Sam’s Club Business MasterCard, for instance, waives the requirement for a personal guarantee if your company’s annual sales exceed $5 million or your company has been in business for at least two years and has at least 10 employees. A strong business credit report is also a necessity here; Synchrony Bank will check your company’s credit in the course of handling Sam’s Club underwriting.
An exceptionally strong business credit report may allow your company to obtain credit from certain card issuers without the need for a personal guarantee.
How Strong Does A Business Credit Report Need To Be To Avoid A PG?
At a bare minimum, a business should be reporting to the three main business credit bureaus (Experian Business, Equifax Small Business, and Dun & Bradstreet) on at least 10 trade lines. At least one of these should have a credit limit of $10k or more. 12 months of sterling payment history and a diverse credit portfolio are also important.
How Can I Get Business Credit Without A Personal Guarantee?
The following five-step process can make it easier for your company to secure credit without forcing you to provide a personal guarantee:
1: Establish 10 vendor accounts, all reporting to the business credit agencies. (Use our Business Credit Building System to make this easy.) Use your credit lines to make business-essential purchases and pay your invoices in a timely fashion. This builds up your company’s positive payment history with the credit bureaus. For personal-guarantee-free financing in this phase, remember that you can get net 30 credit terms from many vendors without a PG.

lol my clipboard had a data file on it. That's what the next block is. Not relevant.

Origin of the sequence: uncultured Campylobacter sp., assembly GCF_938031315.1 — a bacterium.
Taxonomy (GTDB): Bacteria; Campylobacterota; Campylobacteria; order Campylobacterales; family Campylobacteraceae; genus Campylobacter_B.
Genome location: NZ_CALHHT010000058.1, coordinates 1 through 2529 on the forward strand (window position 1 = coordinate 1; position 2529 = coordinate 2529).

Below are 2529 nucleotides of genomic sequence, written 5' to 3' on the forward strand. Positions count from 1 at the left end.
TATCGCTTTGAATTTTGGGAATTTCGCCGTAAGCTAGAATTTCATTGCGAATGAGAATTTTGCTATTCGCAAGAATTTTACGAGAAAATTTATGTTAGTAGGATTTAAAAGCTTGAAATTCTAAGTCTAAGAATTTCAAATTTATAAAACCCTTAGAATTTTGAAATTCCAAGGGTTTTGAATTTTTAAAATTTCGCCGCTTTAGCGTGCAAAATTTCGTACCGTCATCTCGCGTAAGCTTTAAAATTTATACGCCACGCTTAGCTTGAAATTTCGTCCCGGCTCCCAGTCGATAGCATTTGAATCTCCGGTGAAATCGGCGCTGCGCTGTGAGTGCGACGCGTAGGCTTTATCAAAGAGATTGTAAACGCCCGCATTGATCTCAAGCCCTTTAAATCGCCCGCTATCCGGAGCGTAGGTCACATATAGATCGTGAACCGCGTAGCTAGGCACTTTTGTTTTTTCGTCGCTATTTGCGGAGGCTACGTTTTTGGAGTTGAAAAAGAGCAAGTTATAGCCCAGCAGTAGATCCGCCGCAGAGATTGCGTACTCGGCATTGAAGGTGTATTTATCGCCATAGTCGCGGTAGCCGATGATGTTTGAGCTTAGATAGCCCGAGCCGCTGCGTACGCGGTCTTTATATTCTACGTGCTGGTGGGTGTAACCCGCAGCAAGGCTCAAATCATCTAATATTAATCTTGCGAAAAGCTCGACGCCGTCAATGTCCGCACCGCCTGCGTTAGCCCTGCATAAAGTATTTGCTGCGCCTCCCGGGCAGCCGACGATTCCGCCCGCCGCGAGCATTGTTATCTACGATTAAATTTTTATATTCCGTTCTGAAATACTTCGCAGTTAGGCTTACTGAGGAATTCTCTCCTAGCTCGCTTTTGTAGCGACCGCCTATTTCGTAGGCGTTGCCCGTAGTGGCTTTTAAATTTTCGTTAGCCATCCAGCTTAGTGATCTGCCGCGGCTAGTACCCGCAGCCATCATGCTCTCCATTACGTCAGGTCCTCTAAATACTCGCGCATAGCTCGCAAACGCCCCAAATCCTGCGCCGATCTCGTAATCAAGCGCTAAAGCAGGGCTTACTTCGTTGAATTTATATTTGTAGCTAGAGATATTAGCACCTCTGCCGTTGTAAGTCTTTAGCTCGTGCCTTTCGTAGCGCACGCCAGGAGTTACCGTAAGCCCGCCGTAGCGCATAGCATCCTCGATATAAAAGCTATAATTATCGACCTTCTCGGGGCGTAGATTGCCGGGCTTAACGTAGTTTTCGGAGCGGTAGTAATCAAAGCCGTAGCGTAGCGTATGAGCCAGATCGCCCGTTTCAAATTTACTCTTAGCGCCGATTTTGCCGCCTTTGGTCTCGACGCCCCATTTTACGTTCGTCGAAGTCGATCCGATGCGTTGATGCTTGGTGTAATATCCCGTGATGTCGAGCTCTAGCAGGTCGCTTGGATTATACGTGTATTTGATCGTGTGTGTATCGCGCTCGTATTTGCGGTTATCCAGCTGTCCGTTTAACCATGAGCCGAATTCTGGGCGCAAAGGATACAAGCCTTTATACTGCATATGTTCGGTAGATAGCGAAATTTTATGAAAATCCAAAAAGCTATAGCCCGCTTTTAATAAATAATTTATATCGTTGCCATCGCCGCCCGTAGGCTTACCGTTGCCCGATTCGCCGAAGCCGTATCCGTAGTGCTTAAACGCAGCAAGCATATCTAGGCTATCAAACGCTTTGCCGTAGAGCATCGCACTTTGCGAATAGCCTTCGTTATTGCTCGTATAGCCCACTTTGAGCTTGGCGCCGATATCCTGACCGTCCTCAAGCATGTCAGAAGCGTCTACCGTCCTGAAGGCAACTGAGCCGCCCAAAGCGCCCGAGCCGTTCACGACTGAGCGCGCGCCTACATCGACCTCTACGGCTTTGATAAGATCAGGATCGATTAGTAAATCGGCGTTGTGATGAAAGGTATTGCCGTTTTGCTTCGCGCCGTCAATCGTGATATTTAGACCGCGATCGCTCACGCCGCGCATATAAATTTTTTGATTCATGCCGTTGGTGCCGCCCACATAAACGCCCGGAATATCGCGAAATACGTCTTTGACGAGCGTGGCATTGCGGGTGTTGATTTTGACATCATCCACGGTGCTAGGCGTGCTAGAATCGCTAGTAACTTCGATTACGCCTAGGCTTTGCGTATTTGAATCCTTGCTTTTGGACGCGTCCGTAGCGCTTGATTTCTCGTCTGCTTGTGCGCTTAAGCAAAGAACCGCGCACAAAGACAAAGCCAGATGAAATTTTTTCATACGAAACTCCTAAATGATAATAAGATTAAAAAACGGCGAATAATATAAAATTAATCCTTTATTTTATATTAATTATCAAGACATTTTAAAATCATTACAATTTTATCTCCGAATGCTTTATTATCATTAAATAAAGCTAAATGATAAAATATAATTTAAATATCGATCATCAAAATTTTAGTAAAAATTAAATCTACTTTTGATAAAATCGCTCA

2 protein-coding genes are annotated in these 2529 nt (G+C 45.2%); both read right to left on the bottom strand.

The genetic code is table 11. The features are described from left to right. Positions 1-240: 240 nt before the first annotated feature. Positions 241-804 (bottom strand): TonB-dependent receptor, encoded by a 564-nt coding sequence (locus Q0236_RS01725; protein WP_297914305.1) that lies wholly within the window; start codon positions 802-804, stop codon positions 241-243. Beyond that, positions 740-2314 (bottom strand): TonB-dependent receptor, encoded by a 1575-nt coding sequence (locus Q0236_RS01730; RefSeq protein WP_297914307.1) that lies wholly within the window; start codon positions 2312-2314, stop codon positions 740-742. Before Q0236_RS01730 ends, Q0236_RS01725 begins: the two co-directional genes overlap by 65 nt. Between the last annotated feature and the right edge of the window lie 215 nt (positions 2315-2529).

2: If your personal credit is good, consider enrolling in our UBF program. This provides your company with three or four revolving lines of credit, without reporting any activity on your personal credit history. These revolving lines of credit are good for building up your credit diversity; all are provided by banks that report to the business credit bureaus.
The UBF program gives a business access to cash on demand and makes it possible to look forward to credit limit increases on a 6 to 12-month basis. You can also secure 0% APR on purchases for significant periods: 9, 12, or 24 months.
If your personal credit is not good, a workable alternative to this step is to open one or two secured business credit cards.
3: Establish one or two fleet cards that report to the business credit agencies. A fleet card is a generally useful account to have as it can take care of fuel purchases and routine vehicle maintenance throughout your business. Fleet cards differ from general business credit cards as they are expressly designed to meet vehicle expenses. A fleet card is practically a necessity if your business operations involve significant vehicle usage. These cards build up positive payment activity on your business credit history.
4: (Optional) In the company’s name, lease a vehicle or essential equipment.
5: After following the above steps, your company will be ready to apply for the business credit card accounts in our business credit building system. With the right preparation, this can be done without a personal guarantee.
Personal guarantees are quite old. They are being required by more and more lenders, though, because banks are growing increasingly cautious in dealing with small businesses. While some forms of credit simply cannot be secured without offering a personal guarantee, there are alternatives (like those described above) for small business owners to consider.
It’s important to keep in mind that you can approach a lender to renegotiate guarantee terms even after you’ve signed a personal guarantee. This is a worthwhile avenue to explore when your company experiences a positive change in its financial resources. If your revenues strengthen, for instance, or you acquire additional collateral, it may be in your best interest to renegotiate.